From the archives: Mayo family trapped in blazing building
By Tom Gillespie
SIXTY-four years ago this month (May 10, 1958) The Connaught Telegraph carried a report of the heroic rescue of a family who were trapped in the upper floor of their house on Main Street, Castlebar.
The report read: Women wept and prayed, while men clinched with fear as the quiet and peaceful atmosphere of a Saturday night in Castlebar was suddenly transformed into a terrifying scene when members of a very popular local family, who had just retired to bed for the night, found themselves, in a matter of minutes, struggling for their lives in their home, which was ablaze with all the fury that can be associated with the worst of fires.
Shortly after the alarm was raised one of the most daring and heroic rescue efforts that ever took place in the county was effected, when the family, who were trapped on the top floor of their three-storey home, were brought to safety before hundreds of spectators when death almost seemed inevitable.
The terrifying drama followed an outbreak of fire that took place in the chemist shop and home of Mr. Patrick Quinn, just after his wife, Mrs. Rita Quinn, MPSI, had retired for the night - their two children Catherine, aged two, and Aileen, aged one, having gone to bed some time prior to that.
The fire was discovered at 11.15 and the incidents which took place afterwards are given hereunder by our reporter who was at the scene after the alarm was raised.
First of all, we must refer to the outstanding efforts of Mr. Pat Quinn in his really wonderful action in saving the lives of his wife and two children, and we feel this touching description given by a gallant Station Officer Thomas Devereaux graphically describes it.
"As I reached the top of the ladder I could see the floor inside and I knew the room was ready to give away in minutes. I will never forget the heroism and outstanding courage of Pat Quinn who restrained and consoled his wife until I was in a position to receive her on my shoulder. We both owe our lives to his restraint."
Mr. Philip Hoban, who witnessed the whole incident, said: "I never saw such an exhibition of silent heroism as that given by Pat Quinn." And, he added: "Tom Devereaux and his son were great."
Indeed there is no tribute too high that can be paid to him while the highest possible credit must also be given to Mr. Thomas Devereaux who, at great personal risk, rescued Mrs. Quinn; and to Mr. Paddy Mangan, popular member of the nursing staff, Mayo Mental Hospital, who rescued one of the children.
Also deserving of many tributes paid to him was fireman Thomas Devereaux Jnr., who assisted his father in the rescue and who received injuries when hit by a falling roof tile, and had to receive medical treatment.
At 11 p.m. peace and quietness reigned supreme as people made their way home after the pictures and some odd groups stood talking at different points down the street.
At approximately 11.15 the first episode in this destructive fire and dramatic rescue took place when Mrs. Quinn appeared at the window on the top floor of her house. Mr. Phil Hoban, who saw her, heard her say: "Will somebody get Pat? There is a fire downstairs."
Mr. Hoban then said he went over to the front door, was about to open it but thought it better not to do so as he knew a breeze would worsen the fire.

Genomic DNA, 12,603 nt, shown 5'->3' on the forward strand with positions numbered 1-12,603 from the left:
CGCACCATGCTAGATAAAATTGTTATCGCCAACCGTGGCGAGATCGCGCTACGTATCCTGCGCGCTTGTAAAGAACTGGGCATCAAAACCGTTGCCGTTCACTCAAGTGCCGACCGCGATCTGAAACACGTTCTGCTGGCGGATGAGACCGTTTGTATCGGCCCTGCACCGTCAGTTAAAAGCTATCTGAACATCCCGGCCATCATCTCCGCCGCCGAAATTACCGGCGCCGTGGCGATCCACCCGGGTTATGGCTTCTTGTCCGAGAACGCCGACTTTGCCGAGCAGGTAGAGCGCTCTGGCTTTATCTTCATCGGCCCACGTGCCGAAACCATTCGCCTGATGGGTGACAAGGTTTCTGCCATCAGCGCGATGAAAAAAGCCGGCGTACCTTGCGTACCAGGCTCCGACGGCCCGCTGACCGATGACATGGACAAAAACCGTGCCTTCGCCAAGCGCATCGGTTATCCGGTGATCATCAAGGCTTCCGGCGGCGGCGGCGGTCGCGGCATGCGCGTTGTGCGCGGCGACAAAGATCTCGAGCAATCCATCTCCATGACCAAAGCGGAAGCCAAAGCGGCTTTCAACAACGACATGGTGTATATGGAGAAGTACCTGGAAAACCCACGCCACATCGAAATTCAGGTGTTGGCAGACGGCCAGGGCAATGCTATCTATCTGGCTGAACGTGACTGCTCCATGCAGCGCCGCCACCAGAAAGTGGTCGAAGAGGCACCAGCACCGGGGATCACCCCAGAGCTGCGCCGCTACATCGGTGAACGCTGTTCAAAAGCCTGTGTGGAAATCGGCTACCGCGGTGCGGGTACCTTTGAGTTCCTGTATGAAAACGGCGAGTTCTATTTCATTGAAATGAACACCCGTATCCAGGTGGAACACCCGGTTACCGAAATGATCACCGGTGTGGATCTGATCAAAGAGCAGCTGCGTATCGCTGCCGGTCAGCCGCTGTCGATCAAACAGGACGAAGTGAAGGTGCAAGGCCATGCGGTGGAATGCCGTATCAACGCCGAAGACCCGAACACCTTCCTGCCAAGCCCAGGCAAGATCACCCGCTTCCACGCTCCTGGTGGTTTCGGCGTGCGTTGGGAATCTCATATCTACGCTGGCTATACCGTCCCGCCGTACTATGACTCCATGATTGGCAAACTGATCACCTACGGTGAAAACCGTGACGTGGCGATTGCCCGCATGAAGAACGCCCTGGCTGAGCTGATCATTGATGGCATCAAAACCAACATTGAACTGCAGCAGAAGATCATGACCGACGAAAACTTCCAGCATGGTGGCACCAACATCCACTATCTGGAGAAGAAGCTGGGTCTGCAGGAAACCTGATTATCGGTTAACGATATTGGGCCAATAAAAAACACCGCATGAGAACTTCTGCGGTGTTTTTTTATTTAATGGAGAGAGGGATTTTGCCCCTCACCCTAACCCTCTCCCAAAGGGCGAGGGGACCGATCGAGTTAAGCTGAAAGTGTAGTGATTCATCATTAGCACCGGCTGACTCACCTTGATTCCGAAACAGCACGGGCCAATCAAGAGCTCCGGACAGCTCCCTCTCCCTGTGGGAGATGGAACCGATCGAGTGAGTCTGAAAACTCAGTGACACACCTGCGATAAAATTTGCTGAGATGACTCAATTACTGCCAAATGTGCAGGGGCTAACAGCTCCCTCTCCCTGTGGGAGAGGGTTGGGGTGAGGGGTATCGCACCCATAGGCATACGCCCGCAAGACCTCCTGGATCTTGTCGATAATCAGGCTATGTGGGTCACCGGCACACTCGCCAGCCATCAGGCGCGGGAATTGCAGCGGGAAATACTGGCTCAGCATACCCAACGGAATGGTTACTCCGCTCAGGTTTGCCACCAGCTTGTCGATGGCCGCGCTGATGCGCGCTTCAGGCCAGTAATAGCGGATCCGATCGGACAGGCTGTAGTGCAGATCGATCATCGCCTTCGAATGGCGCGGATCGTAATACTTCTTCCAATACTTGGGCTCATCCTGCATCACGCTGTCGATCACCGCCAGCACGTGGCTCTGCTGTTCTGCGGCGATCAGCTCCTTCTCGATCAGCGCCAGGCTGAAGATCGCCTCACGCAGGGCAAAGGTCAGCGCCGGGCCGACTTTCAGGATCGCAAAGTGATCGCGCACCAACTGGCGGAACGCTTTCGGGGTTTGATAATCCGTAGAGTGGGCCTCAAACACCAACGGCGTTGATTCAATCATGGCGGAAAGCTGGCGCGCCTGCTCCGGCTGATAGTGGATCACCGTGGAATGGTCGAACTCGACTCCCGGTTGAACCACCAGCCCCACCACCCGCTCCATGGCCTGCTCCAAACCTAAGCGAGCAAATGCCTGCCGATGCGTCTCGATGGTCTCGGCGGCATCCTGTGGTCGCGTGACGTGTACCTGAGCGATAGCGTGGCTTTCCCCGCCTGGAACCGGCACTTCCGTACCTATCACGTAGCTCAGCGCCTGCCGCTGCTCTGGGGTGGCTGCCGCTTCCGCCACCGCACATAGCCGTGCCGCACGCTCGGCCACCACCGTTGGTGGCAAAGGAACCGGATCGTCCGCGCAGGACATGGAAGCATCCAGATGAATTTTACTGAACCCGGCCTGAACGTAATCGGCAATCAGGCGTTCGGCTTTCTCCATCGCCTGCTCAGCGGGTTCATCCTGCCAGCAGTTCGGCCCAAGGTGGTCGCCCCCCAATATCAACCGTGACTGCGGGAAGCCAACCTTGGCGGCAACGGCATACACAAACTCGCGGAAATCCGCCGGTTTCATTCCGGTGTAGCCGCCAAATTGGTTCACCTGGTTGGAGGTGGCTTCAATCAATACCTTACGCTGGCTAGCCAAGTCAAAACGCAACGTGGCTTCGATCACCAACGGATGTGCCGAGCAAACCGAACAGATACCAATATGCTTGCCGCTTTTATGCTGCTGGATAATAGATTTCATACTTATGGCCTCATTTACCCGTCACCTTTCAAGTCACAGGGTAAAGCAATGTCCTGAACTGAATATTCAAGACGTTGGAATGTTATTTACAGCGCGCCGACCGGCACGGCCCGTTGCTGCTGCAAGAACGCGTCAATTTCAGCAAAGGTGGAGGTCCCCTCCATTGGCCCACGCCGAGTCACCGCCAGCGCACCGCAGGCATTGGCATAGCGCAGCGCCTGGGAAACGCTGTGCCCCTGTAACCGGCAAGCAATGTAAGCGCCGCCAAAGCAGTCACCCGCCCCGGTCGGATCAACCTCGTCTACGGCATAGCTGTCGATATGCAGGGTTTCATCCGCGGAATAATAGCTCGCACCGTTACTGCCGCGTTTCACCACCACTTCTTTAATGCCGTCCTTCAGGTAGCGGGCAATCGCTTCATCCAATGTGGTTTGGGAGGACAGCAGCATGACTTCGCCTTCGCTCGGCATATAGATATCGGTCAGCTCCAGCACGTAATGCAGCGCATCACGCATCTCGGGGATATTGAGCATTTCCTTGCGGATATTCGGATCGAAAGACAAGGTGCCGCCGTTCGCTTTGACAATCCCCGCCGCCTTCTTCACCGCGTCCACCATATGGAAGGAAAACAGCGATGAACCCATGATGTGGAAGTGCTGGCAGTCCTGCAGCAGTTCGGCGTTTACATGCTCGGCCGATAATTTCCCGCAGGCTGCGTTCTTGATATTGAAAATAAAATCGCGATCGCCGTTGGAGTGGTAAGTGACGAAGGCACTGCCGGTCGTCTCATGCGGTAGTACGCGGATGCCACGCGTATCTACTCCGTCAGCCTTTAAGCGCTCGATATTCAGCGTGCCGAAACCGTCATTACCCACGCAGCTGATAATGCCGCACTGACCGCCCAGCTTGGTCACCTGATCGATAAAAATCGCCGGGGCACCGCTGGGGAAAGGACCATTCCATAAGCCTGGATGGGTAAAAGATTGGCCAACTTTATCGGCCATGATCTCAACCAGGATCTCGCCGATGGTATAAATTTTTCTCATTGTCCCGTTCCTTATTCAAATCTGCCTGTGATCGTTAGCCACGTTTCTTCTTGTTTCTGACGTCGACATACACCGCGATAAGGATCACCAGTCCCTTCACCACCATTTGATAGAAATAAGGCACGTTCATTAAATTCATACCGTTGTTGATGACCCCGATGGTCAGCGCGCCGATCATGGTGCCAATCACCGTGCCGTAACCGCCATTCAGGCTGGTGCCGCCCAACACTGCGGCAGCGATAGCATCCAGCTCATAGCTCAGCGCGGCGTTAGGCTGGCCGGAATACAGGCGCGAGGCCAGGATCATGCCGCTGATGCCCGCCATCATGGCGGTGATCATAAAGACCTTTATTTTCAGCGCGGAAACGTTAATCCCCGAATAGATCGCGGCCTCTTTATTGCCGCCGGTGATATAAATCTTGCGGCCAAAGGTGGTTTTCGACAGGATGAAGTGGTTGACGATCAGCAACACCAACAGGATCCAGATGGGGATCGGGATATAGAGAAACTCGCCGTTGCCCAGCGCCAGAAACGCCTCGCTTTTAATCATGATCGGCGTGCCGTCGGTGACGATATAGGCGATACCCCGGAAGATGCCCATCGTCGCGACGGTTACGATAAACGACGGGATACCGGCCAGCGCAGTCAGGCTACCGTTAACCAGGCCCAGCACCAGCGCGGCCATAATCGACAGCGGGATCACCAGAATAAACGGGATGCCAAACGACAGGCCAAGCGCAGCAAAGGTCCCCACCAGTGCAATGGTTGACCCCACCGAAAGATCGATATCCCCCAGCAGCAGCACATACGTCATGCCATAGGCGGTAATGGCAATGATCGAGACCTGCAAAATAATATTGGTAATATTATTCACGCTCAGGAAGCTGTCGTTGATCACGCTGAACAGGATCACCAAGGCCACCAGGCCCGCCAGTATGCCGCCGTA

Immediately people were attracted to the scene. Mr. Martin O’Mongavin, who was one of the first to arrive, rushed to get Mr. Quinn and ‘phone the fire brigade.
In a matter of seconds Main Street presented scenes of great excitement as people rushed to the burning building as the alarm was given, but few people thought that it was as serious as it subsequently proved to be.
Mr. Quinn, who was nearby making arrangements to go fishing the next day, and was actually writing out a list of fishing flies, found himself struggling for the lives of his wife and two children in a matter of seconds.
Rushing to the house immediately the alarm was raised, he dashed up the stairs of the burning building and carried one of his children to safety, leaving her on the footpath.
He dashed back into the building again. It was ablaze at this stage but nevertheless, he made his way through flames and smoke up to the top floor to rescue his wife and other child.
But there was no return. He and his wife and child were trapped by the fire which was ever increasing in fury with heat and flames growing in intensity.
Showing great coolness he supported his wife and child at the window and calmly consoled them as they awaited rescue. People on the street talked to them while others rushed to try and get ladders.
The report spoke of 'flames shooting from all places' as rescuers were beaten back by the blaze. Hopes of rescuing the trapped family faded second by second and as the fire worsened, women wept and prayed.
Mr. Robert Kilkelly handed a ladder across a gate to Mr. Phil Hoban and Mr. Martin Walsh but it was too short to reach the window sill where the trapped family were, at a height of about 25 feet.
Displaying great courage, Mr. Paddy Mangan actually ran up the ladder and, performing a rather unbelievable and yet most spectacular feat, climbed the last few rungs with his hands upwards until he just managed to reach the child, who he carried down to safety.
As Mr. Mangan was about to climb the ladder again to try and rescue Mrs. Quinn, station fire officer, Thomas Devereaux, arrived on the scene accompanied by his son, Tommie, also a member of the brigade.
Showing to advantage his experience of fire-fighting, he immediately took control of the situation.
* Part 2 in next Tuesday's print edition